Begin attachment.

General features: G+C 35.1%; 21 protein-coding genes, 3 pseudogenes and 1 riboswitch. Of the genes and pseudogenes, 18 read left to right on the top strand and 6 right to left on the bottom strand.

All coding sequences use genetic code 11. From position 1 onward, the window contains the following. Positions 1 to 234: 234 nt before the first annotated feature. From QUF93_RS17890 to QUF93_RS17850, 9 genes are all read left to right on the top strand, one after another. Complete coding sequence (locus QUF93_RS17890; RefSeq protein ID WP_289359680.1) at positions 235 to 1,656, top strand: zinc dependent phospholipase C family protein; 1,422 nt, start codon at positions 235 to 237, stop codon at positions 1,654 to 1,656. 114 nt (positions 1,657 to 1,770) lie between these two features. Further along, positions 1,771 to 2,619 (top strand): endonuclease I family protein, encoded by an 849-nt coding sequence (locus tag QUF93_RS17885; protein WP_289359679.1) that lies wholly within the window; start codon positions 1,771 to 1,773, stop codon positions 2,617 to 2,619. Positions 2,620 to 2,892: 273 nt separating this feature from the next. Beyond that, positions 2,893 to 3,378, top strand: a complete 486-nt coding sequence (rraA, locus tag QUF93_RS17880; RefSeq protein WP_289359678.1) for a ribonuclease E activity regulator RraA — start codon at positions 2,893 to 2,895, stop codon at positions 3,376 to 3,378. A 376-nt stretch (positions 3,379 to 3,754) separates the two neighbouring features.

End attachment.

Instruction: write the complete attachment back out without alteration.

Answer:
General features: G+C 35.1%; 21 protein-coding genes, 3 pseudogenes and 1 riboswitch. Of the genes and pseudogenes, 18 read left to right on the top strand and 6 right to left on the bottom strand.

All coding sequences use genetic code 11. From position 1 onward, the window contains the following. Positions 1 to 234: 234 nt before the first annotated feature. From QUF93_RS17890 to QUF93_RS17850, 9 genes are all read left to right on the top strand, one after another. Complete coding sequence (locus QUF93_RS17890; RefSeq protein ID WP_289359680.1) at positions 235 to 1,656, top strand: zinc dependent phospholipase C family protein; 1,422 nt, start codon at positions 235 to 237, stop codon at positions 1,654 to 1,656. 114 nt (positions 1,657 to 1,770) lie between these two features. Further along, positions 1,771 to 2,619 (top strand): endonuclease I family protein, encoded by an 849-nt coding sequence (locus tag QUF93_RS17885; protein WP_289359679.1) that lies wholly within the window; start codon positions 1,771 to 1,773, stop codon positions 2,617 to 2,619. Positions 2,620 to 2,892: 273 nt separating this feature from the next. Beyond that, positions 2,893 to 3,378, top strand: a complete 486-nt coding sequence (rraA, locus tag QUF93_RS17880; RefSeq protein WP_289359678.1) for a ribonuclease E activity regulator RraA — start codon at positions 2,893 to 2,895, stop codon at positions 3,376 to 3,378. A 376-nt stretch (positions 3,379 to 3,754) separates the two neighbouring features.